GREAT FALLS — Fortunately or unfortunately, it's that time of year when we get an extra hour of sleep and some extra darkness. That extra darkness is what veterinarians say can affect our pets.
Don't worry though. The changes are perfectly normal.
Some people may say the extra darkness this time of year is the cat's meow. But love it or hate it, veterinarian Dr. Michelle Richardson said you may hear fewer meows as animals tend to become less active.
"I think most animals, whether we're talking domestic animals (like) dogs and cats or birds, cattle and horses, they're very much affected by daylight,” Richardson said.
Their physical activity isn't the only thing that can decrease.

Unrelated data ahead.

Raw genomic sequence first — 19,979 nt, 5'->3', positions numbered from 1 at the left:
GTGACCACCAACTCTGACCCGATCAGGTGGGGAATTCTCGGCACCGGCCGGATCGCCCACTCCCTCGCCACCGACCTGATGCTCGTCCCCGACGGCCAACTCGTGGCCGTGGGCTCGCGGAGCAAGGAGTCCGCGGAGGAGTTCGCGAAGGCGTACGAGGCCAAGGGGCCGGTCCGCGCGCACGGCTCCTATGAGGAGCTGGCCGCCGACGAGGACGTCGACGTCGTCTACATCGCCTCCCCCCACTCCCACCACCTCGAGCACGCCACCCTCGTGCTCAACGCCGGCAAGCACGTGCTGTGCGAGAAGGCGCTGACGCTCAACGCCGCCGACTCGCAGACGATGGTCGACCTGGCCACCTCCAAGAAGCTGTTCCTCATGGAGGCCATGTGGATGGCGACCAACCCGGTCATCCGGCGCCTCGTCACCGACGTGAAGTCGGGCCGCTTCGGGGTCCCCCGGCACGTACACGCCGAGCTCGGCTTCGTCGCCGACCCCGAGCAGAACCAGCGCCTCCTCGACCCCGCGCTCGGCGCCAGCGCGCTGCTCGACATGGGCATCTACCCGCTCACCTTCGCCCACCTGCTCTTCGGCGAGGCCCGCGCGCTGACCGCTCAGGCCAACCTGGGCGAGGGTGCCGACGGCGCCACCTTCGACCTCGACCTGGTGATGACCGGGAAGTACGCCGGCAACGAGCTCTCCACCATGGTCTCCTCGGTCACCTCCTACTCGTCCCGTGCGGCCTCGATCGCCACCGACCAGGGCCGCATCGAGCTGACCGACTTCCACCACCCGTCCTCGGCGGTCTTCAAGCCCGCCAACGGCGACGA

"They may not drink quite as much. It's usually not a dramatic change but it's noticeable to a lot of people,” said Richardson.
So why are animals, and even humans, so affected by daylight, you may ask?
"We all have pineal glands that are affected by light and dark. That affects hormone levels,” Richardson said.
While changes are normal this time of year, you may still want to keep an eye on your four-legged family members.
Richardson said if you notice drastic changes in your pets, that's when you should contact your veterinarian.
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